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Introduction

This page endeavours to encourage an interest in astronomy for children. Our youngsters are the astronomers of tomorrow.

We aim to show that astronomy can be fun and a great learning experience for both adults and children.

Swindon Stargazers is committed to encouraging the younger generation in the joys and rewards of practical astronomy.

With the help of links to other websites, and special thanks to NASA and JPL this page will hopefully prove a great resource for parents and educators alike.

Build Your Own Space Mission - click on picture

 

The Solar System

To learn more about our solar system, click on the banner below

 

The Solar System Game

When you get there, the easiest game is the Saturn game - click on the planet in the middle.

Saturn - Lord of the Rings

 

The Cassini Mission to Saturn

On June 30, 2004, the Cassini spacecraft entered orbit around Saturn to begin the first in-depth, up-close study of the ringed planet and its domain. As expected, the Saturn System has provided an incredible wealth of opportunities for exploration and discovery. With its initial four-year tour of the Saturn system complete as well as an initial two-year extended mission called the Cassini Equinox Mission, the spacecraft is conducting a second extended mission called the Cassini Solstice Mission.

"We're looking at a string of remarkable discoveries -- about Saturn's magnificent rings, its amazing moons, its dynamic magnetosphere and about Titan's surface and atmosphere," says Dr. Linda Spilker, Cassini project scientist. "Some of the mission highlights so far include discovering that Titan has Earth-like processes and that the small moon Enceladus has a hot-spot at its southern pole, jets on the surface that spew out ice crystals and evidence of liquid water beneath its surface."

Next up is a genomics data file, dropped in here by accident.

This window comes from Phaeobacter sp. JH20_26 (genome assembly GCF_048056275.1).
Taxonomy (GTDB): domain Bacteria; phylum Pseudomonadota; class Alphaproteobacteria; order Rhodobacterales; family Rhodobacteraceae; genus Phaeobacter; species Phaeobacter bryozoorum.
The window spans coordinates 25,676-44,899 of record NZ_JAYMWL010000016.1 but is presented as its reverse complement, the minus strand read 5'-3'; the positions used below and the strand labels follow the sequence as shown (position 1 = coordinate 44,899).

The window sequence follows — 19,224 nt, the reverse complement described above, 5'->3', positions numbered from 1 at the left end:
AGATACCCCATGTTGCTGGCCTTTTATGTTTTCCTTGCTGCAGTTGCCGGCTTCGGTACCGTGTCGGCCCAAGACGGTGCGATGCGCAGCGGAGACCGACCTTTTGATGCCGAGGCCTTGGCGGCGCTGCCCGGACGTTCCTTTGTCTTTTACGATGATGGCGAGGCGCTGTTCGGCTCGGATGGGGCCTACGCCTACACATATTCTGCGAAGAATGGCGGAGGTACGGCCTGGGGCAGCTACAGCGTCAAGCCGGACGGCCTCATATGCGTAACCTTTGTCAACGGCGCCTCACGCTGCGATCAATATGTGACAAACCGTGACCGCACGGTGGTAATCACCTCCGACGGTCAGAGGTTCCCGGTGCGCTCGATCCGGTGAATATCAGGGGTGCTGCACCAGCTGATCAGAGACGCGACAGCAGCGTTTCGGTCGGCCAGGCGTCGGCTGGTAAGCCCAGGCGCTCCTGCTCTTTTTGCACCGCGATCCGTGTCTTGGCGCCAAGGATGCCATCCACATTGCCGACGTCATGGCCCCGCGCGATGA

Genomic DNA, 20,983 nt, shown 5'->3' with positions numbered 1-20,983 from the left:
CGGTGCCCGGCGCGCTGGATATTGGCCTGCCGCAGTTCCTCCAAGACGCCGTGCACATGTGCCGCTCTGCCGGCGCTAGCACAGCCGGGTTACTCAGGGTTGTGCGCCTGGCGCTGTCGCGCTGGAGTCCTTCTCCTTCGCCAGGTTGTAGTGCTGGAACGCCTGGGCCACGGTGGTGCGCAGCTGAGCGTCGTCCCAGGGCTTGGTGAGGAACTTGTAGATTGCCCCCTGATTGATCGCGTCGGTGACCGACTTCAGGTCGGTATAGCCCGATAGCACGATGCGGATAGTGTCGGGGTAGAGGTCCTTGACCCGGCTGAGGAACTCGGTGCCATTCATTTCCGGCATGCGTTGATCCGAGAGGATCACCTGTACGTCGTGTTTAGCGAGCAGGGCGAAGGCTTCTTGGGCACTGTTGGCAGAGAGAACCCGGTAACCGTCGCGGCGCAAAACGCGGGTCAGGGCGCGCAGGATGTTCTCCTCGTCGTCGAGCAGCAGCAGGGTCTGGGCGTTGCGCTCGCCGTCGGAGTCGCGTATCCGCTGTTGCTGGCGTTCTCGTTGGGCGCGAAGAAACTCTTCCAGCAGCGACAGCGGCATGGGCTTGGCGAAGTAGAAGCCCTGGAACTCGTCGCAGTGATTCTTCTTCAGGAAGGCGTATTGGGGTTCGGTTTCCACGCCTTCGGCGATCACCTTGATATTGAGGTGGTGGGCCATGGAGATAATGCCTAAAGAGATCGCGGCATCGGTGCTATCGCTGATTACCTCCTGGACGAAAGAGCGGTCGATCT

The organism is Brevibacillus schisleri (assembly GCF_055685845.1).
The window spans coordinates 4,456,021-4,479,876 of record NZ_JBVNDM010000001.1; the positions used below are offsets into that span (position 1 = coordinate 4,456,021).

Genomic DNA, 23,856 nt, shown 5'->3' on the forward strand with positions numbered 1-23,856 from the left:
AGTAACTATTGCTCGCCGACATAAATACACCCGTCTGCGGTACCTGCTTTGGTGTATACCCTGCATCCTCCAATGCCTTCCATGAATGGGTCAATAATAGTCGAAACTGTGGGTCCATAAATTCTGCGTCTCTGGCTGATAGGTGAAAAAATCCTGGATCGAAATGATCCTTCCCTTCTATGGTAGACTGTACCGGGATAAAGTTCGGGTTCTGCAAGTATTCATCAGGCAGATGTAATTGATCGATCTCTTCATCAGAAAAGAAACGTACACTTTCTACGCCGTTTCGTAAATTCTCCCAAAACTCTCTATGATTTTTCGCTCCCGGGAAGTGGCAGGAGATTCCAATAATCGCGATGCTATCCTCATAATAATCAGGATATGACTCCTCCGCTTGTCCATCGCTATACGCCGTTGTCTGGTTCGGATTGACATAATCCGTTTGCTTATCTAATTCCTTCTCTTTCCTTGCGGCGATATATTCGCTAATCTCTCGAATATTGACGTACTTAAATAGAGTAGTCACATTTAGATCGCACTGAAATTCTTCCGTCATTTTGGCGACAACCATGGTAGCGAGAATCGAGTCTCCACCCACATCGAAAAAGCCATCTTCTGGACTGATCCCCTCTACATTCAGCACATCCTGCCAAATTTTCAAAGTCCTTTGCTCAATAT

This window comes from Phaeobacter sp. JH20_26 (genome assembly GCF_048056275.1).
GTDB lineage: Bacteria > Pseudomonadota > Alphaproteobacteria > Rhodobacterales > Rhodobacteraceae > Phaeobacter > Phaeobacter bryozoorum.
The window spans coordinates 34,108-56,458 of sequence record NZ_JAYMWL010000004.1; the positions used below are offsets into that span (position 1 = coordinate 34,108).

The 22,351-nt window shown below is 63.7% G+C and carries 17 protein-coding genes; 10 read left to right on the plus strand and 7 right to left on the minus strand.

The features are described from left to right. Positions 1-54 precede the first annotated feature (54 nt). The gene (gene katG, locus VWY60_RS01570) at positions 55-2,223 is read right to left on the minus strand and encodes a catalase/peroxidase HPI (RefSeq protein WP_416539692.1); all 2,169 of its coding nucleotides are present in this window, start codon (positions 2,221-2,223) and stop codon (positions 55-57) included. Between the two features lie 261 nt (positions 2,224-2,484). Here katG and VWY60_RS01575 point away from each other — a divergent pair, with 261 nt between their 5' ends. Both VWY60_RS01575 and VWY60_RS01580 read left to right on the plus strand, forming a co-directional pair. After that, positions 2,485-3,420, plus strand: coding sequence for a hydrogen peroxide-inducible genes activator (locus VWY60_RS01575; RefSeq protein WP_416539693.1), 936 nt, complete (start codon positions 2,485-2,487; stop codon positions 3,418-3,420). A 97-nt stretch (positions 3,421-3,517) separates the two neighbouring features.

Cassini's observations of Saturn's largest moon, Titan, have given scientists a glimpse of what Earth might have been like before life evolved. They now believe Titan possesses many parallels to Earth, including lakes, rivers, channels, dunes, rain, snow, clouds, mountains and possibly volcanoes.

The spray of icy particles from the surface jets collectively forms a towering plume three times taller than the width of Enceladus. The moon’s diameter is about 500 kilometers (around 300 miles) It is now thought that the plume feeds particles into Saturn's most expansive ring, the E ring. Already in the extended mission, the spacecraft has come as close as 25 kilometers (15 miles) from the moon's surface.

Saturn: two interesting moons - Titan and Enceladus

 

Carolyn Porco Flies Us To Saturn

Join Carolyn Porco of JPL on this fascinating journey to the ringed planet, just click on one of the pictures.

 

Colouring Book - have fun!

Let's Go To Mars - Game

Play Solar System Switch-a-Roo

Play Photon Pile-Up!

Find out more about our Earth

 

Find out more about our Moon

 

Resources For Parents and Educators

NASA - The Space Place

NASA - Cassini Solstice Mission

NASA - Kids Space

NASA - Classroom Materials

NASA - Main Website

NASA - Hubble Space Telescope

NASA - Tonight's Sky

Astronomy Online

BBC - Resources

Jodrell Bank Discovery Centre